FILM REVIEW: CINDERELLA (U)
SHOWCASE CINEMAS PETERBOROUGH, OUT NOW
CAST: LILY JAMES, RICHARD MADDEN, CATE BLANCHETT, HOLLIDAY GRANGER, STELLAN SKARSGARD, DEREK JACOBI, NONSO ANOZIE, SOPHIE McSHERA, HAYLEY ATWELL, BEN CHAPLIN & ROB BRYDON
RUNNING TIME: 1 HR 55 MINS
DIRECTOR: KENNETH BRANAGH
Director Kenneth Branagh plays one of Disney’s most-iconic animated fairy tales remarkably straight – but the lack of surprises actually makes it endearingly watchable.
There’s not a lot of twist and turns as The House of Mouse continues its golden box-office run of turning its famous animations into fully-fledged movies – just like with Alice in Wonderland and Maleficent – and this is arguably the best of the bunch yet.
It may lack the ‘risks’ taken with the previous two aforementioned efforts, but British ‘thesp’ Kenneth Branagh – who cut his blockbuster directorial teeth with Thor – keeps it close to the source material with a likeable cast and a faithful old-fashioned charm.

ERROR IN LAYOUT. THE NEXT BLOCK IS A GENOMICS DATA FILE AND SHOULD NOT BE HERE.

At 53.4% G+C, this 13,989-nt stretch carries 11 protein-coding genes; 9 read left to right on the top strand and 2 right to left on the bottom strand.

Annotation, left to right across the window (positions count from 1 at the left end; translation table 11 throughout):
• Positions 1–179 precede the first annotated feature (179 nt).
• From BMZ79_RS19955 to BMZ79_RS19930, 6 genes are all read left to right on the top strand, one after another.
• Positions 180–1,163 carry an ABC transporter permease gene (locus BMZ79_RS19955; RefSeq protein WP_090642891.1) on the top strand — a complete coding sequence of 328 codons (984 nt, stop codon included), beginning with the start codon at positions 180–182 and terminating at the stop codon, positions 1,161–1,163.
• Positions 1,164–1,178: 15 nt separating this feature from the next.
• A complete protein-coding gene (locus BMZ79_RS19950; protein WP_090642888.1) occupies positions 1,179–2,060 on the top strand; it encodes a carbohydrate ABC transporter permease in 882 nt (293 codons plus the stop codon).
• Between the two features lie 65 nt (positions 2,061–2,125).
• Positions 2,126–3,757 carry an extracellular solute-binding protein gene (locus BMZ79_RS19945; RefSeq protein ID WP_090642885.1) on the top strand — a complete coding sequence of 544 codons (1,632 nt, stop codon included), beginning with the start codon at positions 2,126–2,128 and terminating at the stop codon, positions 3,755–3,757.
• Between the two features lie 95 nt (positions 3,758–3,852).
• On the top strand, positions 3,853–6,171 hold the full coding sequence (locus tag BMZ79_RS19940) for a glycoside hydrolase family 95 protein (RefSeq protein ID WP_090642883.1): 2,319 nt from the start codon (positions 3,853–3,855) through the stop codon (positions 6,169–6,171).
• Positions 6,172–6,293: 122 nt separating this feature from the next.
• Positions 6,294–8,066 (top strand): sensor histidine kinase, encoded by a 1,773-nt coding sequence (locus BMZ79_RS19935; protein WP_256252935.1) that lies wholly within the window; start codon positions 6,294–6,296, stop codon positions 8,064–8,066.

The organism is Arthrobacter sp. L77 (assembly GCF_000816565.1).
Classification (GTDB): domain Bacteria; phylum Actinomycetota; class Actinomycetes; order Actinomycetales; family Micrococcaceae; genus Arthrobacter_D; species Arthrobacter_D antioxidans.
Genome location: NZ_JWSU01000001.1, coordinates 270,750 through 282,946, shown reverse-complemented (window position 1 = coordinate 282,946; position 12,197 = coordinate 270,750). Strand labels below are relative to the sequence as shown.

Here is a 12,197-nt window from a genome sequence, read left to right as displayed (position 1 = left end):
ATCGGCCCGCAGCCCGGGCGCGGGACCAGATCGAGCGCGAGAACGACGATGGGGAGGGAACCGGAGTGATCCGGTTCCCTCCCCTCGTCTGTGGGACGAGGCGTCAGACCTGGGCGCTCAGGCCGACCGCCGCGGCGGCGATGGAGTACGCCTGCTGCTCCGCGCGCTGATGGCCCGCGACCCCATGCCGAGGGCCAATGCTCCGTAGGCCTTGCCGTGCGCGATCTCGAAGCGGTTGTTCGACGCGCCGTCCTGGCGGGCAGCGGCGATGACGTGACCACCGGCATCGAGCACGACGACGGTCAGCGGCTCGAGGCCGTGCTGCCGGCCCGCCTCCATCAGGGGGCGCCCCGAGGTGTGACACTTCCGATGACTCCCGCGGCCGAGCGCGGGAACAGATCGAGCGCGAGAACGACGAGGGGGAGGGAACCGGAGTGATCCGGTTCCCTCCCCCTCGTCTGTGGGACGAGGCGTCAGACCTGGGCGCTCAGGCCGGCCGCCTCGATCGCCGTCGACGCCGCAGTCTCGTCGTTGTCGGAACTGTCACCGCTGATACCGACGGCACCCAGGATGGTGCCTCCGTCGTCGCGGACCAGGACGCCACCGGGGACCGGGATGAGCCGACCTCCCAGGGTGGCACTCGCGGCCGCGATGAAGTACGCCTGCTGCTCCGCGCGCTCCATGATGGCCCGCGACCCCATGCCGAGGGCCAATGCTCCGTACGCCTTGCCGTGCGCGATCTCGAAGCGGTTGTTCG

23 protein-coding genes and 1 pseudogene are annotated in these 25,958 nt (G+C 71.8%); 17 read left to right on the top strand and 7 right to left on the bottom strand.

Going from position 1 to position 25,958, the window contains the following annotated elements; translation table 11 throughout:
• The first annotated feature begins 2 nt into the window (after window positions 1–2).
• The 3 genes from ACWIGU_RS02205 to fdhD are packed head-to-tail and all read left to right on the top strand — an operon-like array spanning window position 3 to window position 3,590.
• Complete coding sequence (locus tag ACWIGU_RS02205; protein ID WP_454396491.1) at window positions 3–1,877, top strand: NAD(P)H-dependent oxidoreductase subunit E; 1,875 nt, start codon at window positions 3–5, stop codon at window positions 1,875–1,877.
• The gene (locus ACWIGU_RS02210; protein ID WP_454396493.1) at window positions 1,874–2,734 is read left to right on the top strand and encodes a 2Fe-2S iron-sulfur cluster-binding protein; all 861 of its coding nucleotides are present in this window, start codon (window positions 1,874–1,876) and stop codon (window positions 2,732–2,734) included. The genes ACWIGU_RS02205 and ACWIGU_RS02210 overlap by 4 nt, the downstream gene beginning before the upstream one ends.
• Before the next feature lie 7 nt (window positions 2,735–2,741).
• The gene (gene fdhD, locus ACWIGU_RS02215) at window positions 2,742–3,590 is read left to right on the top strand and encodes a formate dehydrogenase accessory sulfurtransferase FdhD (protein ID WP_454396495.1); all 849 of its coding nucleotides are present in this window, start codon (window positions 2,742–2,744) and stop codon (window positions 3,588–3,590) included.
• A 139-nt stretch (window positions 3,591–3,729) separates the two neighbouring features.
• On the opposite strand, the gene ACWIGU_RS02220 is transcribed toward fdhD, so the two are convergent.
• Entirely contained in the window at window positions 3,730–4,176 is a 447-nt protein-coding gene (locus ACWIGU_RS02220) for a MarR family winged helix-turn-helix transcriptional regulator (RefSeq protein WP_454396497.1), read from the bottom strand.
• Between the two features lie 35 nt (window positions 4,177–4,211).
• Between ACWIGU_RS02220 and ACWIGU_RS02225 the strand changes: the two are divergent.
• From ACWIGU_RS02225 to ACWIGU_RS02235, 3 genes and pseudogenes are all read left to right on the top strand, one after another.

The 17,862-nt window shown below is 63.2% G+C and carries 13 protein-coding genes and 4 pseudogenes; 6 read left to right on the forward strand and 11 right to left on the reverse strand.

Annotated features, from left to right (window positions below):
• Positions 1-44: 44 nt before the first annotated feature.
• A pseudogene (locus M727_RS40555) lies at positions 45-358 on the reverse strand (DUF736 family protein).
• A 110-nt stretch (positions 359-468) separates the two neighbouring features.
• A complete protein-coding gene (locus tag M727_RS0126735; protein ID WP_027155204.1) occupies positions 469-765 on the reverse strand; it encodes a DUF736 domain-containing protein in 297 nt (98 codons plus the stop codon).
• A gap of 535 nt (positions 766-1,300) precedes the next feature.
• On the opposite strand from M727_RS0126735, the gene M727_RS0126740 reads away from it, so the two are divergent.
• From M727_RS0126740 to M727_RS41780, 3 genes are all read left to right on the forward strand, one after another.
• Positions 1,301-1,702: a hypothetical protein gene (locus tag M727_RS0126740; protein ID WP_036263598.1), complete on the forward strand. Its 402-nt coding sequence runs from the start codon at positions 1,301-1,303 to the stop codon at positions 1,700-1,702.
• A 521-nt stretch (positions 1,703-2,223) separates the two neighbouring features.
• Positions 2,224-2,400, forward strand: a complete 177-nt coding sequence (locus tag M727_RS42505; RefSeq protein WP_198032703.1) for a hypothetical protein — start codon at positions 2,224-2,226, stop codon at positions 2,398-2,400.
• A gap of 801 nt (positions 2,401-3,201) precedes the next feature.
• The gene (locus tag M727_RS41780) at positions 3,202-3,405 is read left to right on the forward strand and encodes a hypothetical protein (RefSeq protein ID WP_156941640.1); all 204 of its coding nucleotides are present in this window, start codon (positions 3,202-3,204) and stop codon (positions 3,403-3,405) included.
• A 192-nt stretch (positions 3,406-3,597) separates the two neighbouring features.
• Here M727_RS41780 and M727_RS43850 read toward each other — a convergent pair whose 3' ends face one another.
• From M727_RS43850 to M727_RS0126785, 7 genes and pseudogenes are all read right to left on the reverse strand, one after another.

Lily James – best known for her role as Lady Rose MacClare in Downton Abbey – puts in a quietly competent and understated performance as the title character, and is superbly supported by Richard Madden’s (Game of Thrones) amiable Prince, and a devilishly horrid turn from two-time Oscar-winner Cate Blanchett as Cinderella’s cruel stepmother.
When a sad turn of events leaves ‘Ella orphaned after illness takes her mother (Captain America’s Hayley Atwell), and later her father (The Truth About Cats & Dog’s Ben Chaplin), she is turned into a house slave by the wicked Lady Tremaine – aided by her ignorant daughters (Holliday Granger and Sophie McShera) – who had moved into the family home after striking a companionship with her Dad before his death.
But fortunately the kind-hearted Ella has some luck in store via Helena Bonham Carter’s fairy Godmother, and gets the chance to win the heart of Madden’s prince by out-dazzling Tremaine’s daughters and the rest of the female population at the ball.
You know the story: and that’s exactly the strengths the film plays to – one of the few special effects sections sets the exciting scene as the pumpkin inevitably turns into a carriage – and it never diversifies away from the obvious.
It won’t win any awards for ingenuity as the clock strikes midnight – but does what it does in a refreshingly back-to-basics and traditionally romantic way that you can’t help but enjoy. And seeing Cinderella in that jaw-dropping dress can’t help but put a smile on your face – as Disney does it again.
By Gavin Miller – Rating: 4/5